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"Omphalos" it was!

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  • rlbaty@webtv.net
    Nathan, on the coCBanned list was, I believe, proposing that the first Adam had a belly button and that the first tree had at least one ring to match Adam s
    Message 1 of 1 , Apr 28, 2005
      Nathan, on the coCBanned list was, I believe, proposing that the first
      Adam had a belly button and that the first tree had at least one ring to
      match Adam's belly button.

      I mused that I thought there had been a book written about that.

      Doing a quick check, I found this brief review of that "Omphalos" book


      Philip Henry Gosse

      (April 6, 1810 - August 23, 1888)

      2 His best-known book, Omphalos

      His best-known book, Omphalos

      The problem of the age of the earth was a vexed one for much of the 19th
      century. The work of James Hutton had suggested that the earth had to be
      much, much older than those who trusted biblical chronology could

      Regardless of whether one believed James Ussher's date of 4004 BC to be
      the true date of Earth's origin, no biblically reconstructed date for
      the creation of the earth was long enough to be close to the time that
      was implied by geology or, later, zoology.

      Various theories had been proposed prior to the publication of Omphalos.
      Among them was the notion that the biblical "days" were metaphorical and
      corresponded to much longer periods of time (so-called "interval
      theory"). Another proposed that time may have worked differently before
      the Fall, and still others made a forthright appeal to God's
      omnipotence, meaning he could cause apparently long geological ages to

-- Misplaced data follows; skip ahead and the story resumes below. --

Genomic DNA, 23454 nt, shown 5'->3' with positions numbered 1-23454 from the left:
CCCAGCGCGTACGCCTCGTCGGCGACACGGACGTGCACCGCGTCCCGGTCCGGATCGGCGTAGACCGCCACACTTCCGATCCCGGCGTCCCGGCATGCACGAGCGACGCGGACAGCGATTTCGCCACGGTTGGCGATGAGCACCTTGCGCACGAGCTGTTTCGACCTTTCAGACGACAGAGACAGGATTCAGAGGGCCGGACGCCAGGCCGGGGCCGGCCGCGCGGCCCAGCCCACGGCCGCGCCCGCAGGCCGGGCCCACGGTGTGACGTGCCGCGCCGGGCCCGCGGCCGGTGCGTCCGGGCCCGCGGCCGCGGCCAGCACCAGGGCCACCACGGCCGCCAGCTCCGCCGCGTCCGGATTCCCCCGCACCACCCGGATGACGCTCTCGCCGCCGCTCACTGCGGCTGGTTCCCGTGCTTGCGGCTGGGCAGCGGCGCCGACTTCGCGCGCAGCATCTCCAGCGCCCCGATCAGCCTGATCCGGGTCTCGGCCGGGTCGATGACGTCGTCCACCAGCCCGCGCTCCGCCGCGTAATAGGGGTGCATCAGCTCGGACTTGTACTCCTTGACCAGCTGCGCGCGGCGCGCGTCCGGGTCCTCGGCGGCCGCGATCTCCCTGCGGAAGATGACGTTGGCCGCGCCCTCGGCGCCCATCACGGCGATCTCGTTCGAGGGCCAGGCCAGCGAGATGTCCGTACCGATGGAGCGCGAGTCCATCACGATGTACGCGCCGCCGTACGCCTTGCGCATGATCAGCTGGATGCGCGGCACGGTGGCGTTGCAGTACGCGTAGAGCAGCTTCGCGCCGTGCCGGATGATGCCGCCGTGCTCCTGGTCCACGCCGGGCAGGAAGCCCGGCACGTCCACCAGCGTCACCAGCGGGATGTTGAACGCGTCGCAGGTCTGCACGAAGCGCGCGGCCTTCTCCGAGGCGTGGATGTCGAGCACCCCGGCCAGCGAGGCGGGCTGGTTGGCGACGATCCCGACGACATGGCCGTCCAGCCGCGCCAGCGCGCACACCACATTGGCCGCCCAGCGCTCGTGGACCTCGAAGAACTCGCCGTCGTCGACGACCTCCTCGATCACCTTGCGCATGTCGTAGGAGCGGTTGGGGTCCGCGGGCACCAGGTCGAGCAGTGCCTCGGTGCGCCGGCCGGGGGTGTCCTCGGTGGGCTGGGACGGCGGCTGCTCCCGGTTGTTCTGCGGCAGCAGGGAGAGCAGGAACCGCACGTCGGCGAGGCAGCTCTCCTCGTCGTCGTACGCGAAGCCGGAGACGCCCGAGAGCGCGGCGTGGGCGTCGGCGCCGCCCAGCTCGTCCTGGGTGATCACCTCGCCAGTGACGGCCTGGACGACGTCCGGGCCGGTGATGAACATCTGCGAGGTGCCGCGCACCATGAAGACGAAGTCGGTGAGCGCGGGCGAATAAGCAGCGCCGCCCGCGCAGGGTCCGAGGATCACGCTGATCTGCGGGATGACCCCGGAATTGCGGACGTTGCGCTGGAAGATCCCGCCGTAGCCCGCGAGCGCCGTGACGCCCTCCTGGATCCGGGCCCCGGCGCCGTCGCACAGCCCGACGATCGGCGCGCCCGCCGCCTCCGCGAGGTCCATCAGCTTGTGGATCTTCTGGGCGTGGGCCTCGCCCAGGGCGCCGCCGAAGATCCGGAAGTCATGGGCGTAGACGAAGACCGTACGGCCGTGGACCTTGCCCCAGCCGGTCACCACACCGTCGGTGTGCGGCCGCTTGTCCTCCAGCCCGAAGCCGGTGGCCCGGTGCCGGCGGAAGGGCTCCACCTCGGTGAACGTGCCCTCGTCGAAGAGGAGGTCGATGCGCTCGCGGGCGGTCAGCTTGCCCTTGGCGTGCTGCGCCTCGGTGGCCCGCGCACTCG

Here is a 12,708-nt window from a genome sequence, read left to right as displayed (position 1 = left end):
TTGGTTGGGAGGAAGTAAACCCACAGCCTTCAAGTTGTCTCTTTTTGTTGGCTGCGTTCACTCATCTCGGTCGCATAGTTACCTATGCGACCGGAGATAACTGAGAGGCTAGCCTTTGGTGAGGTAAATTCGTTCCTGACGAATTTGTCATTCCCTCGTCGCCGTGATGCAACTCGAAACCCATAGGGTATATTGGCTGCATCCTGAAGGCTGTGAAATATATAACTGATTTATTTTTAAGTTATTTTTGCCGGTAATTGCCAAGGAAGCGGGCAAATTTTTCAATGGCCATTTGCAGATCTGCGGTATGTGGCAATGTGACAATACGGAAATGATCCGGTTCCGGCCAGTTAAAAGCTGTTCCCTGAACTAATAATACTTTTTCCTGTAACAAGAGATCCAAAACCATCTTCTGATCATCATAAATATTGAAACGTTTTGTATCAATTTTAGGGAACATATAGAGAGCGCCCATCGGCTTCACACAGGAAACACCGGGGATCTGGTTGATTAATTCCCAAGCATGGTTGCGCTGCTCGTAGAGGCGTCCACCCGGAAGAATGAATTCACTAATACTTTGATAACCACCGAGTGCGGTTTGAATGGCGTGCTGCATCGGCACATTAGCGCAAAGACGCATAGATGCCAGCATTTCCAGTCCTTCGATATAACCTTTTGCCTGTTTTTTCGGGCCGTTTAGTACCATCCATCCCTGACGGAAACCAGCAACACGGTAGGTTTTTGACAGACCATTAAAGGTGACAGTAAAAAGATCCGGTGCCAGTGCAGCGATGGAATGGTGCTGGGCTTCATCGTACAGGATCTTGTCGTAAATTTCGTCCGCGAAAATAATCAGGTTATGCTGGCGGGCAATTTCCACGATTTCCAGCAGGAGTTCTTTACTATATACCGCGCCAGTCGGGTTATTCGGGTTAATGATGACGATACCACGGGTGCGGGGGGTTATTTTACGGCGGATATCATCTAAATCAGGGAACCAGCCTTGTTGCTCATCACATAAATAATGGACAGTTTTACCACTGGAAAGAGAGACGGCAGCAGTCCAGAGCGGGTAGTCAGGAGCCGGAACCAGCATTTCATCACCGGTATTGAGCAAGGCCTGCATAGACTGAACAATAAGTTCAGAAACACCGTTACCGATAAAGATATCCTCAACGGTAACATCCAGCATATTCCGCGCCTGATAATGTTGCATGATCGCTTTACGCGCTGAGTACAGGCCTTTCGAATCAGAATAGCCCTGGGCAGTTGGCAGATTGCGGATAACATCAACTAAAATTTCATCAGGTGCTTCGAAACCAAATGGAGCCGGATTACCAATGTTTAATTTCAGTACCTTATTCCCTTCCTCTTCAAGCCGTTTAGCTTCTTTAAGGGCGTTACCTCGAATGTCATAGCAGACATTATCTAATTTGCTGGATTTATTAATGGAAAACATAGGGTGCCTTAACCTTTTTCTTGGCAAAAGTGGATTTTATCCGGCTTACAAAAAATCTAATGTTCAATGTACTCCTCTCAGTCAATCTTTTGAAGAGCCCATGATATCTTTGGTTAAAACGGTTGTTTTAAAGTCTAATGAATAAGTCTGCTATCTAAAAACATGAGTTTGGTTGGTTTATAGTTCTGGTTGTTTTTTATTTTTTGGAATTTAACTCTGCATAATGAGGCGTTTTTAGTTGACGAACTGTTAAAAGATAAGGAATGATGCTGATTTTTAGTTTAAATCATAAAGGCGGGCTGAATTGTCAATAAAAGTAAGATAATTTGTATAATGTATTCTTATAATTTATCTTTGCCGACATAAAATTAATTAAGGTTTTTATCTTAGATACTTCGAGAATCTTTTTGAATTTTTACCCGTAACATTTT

occur in short periods of time.

      Gosse, however, pointed out that life ran in cycles: birth and death and
      birth again; rain to river to ocean to cloud to rain. Chicken from egg,
      egg from chicken. If one assumed a creation from nothing, there must
      always be traces of previous existence that never actually existed,
      otherwise certain things would not work. The name Omphalos hearkened
      back to the earlier Christian debate over Adam's navel, the existence of
      which would have implied his non-existent birth from a non-existent
      mother -- Omphalos being Greek for "navel".

      Gosse compiled several hundred pages of examples of similar thoughts,
      then tied it all together by stating that when creation occurred,
      apparent records of events occurring that actually did not occur -- he
      called them "prochronic", meaning "outside time" -- must have been rife
      throughout the world. Was it not reasonable to argue that fossils and
      geologic strata and so on were merely prochronic artifacts of a
      non-existent time pre-dating the actual Creation? This idea became known
      as the Omphalos hypothesis.

      Gosse's theory was unsatisfactory to both sides of the debate, and his
      book was savaged by critics on both ends of the spectrum. Those of a
      scientific bent and those of religious mind generally rejected the
      theory on the grounds that they could not accept that God would play
      such an enormous hoax. There was simply no point to it, and some other
      explanation was deemed necessary.

      Two years later, Charles Darwin's The Origin of Species was published,
      and another exit from Gosse's endless ring became apparent: rather than
      a circle, the history of life was an ever-widening spiral, emanating
      from a single point in the distant past. Fossils and so on were the
      record of that spiral.


      I guess the apparent age/mature age folks to today have the same
      problem; they don't fit in with legitimate science types and have a real
      problem with the YEC folk and others who try to maintain that God does
      not play tricks on us.

      Robert Baty
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